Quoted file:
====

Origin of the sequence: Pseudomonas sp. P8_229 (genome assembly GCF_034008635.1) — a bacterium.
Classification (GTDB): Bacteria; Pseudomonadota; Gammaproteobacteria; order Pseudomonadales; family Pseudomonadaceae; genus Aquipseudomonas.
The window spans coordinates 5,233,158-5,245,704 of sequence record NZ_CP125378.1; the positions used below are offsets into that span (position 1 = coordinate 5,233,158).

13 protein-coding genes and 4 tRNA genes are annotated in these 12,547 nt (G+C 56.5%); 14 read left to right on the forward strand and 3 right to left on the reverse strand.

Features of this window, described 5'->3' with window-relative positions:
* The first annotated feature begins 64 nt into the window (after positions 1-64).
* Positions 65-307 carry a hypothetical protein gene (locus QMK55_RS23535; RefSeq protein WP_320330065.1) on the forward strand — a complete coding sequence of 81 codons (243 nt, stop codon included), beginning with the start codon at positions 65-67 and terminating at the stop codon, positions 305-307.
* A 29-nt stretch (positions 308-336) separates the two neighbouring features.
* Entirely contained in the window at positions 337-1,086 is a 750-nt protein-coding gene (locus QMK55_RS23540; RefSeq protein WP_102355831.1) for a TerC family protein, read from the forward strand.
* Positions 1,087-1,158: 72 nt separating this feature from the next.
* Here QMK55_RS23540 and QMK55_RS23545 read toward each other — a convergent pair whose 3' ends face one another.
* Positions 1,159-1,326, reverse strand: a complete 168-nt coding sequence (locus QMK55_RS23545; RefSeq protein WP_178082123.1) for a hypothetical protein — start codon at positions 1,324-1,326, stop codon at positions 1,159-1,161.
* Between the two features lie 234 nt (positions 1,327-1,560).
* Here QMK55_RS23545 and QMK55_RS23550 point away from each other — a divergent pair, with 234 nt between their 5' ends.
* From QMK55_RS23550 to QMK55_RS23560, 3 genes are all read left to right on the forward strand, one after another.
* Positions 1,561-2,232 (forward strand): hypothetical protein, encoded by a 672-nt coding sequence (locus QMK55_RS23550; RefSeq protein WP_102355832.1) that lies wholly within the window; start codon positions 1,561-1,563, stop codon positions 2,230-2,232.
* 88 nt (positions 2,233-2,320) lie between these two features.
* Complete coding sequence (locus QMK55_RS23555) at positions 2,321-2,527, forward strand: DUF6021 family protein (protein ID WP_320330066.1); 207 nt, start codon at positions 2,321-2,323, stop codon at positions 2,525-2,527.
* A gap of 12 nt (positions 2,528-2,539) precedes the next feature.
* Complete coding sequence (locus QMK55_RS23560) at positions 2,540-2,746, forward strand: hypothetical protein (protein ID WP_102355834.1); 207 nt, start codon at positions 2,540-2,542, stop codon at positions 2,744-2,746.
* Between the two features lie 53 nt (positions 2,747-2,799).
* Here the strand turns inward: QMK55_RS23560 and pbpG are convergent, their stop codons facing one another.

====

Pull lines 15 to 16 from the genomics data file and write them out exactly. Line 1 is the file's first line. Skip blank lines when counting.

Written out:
* From QMK55_RS23550 to QMK55_RS23560, 3 genes are all read left to right on the forward strand, one after another.
* Positions 1,561-2,232 (forward strand): hypothetical protein, encoded by a 672-nt coding sequence (locus QMK55_RS23550; RefSeq protein WP_102355832.1) that lies wholly within the window; start codon positions 1,561-1,563, stop codon positions 2,230-2,232.